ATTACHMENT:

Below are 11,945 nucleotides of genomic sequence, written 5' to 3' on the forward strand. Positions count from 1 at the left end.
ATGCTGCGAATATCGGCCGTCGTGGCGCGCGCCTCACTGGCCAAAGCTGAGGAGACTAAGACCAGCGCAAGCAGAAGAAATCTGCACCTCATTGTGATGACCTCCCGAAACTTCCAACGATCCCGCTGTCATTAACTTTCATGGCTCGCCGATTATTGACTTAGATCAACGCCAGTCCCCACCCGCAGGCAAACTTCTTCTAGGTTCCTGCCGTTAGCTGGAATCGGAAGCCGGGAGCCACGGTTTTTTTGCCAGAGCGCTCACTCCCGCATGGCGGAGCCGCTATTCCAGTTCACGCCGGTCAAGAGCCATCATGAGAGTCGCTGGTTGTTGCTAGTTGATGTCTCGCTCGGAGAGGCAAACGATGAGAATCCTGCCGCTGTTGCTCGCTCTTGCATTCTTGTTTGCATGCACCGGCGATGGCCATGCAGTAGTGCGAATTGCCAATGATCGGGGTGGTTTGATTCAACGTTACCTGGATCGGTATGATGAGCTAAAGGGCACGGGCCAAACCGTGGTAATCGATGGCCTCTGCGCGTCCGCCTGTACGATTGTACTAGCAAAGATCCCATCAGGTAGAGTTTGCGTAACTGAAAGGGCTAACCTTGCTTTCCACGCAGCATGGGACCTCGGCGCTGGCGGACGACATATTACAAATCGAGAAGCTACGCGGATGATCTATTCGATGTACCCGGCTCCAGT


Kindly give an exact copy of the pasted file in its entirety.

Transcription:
Below are 11,945 nucleotides of genomic sequence, written 5' to 3' on the forward strand. Positions count from 1 at the left end.
ATGCTGCGAATATCGGCCGTCGTGGCGCGCGCCTCACTGGCCAAAGCTGAGGAGACTAAGACCAGCGCAAGCAGAAGAAATCTGCACCTCATTGTGATGACCTCCCGAAACTTCCAACGATCCCGCTGTCATTAACTTTCATGGCTCGCCGATTATTGACTTAGATCAACGCCAGTCCCCACCCGCAGGCAAACTTCTTCTAGGTTCCTGCCGTTAGCTGGAATCGGAAGCCGGGAGCCACGGTTTTTTTGCCAGAGCGCTCACTCCCGCATGGCGGAGCCGCTATTCCAGTTCACGCCGGTCAAGAGCCATCATGAGAGTCGCTGGTTGTTGCTAGTTGATGTCTCGCTCGGAGAGGCAAACGATGAGAATCCTGCCGCTGTTGCTCGCTCTTGCATTCTTGTTTGCATGCACCGGCGATGGCCATGCAGTAGTGCGAATTGCCAATGATCGGGGTGGTTTGATTCAACGTTACCTGGATCGGTATGATGAGCTAAAGGGCACGGGCCAAACCGTGGTAATCGATGGCCTCTGCGCGTCCGCCTGTACGATTGTACTAGCAAAGATCCCATCAGGTAGAGTTTGCGTAACTGAAAGGGCTAACCTTGCTTTCCACGCAGCATGGGACCTCGGCGCTGGCGGACGACATATTACAAATCGAGAAGCTACGCGGATGATCTATTCGATGTACCCGGCTCCAGT